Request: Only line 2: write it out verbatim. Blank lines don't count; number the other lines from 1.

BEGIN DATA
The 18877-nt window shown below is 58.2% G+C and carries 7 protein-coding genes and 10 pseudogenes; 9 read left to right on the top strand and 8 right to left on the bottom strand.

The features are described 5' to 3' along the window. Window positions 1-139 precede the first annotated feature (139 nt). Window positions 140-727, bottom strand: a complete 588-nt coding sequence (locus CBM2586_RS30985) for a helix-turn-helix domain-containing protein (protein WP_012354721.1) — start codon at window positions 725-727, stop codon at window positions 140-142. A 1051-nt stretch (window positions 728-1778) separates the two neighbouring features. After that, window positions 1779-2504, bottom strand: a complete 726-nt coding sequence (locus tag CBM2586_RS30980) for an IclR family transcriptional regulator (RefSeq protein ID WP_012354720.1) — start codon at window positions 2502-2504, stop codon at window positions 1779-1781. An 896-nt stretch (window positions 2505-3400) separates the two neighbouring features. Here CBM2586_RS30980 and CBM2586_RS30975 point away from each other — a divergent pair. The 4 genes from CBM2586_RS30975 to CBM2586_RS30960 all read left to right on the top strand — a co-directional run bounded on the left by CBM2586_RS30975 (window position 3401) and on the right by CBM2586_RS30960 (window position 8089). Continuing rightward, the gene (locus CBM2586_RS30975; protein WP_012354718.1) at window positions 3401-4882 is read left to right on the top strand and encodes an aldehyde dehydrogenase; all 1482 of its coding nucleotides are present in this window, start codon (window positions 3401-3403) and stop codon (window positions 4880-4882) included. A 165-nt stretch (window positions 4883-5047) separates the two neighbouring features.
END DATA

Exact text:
The features are described 5' to 3' along the window. Window positions 1-139 precede the first annotated feature (139 nt). Window positions 140-727, bottom strand: a complete 588-nt coding sequence (locus CBM2586_RS30985) for a helix-turn-helix domain-containing protein (protein WP_012354721.1) — start codon at window positions 725-727, stop codon at window positions 140-142. A 1051-nt stretch (window positions 728-1778) separates the two neighbouring features. After that, window positions 1779-2504, bottom strand: a complete 726-nt coding sequence (locus tag CBM2586_RS30980) for an IclR family transcriptional regulator (RefSeq protein ID WP_012354720.1) — start codon at window positions 2502-2504, stop codon at window positions 1779-1781. An 896-nt stretch (window positions 2505-3400) separates the two neighbouring features. Here CBM2586_RS30980 and CBM2586_RS30975 point away from each other — a divergent pair. The 4 genes from CBM2586_RS30975 to CBM2586_RS30960 all read left to right on the top strand — a co-directional run bounded on the left by CBM2586_RS30975 (window position 3401) and on the right by CBM2586_RS30960 (window position 8089). Continuing rightward, the gene (locus CBM2586_RS30975; protein WP_012354718.1) at window positions 3401-4882 is read left to right on the top strand and encodes an aldehyde dehydrogenase; all 1482 of its coding nucleotides are present in this window, start codon (window positions 3401-3403) and stop codon (window positions 4880-4882) included. A 165-nt stretch (window positions 4883-5047) separates the two neighbouring features.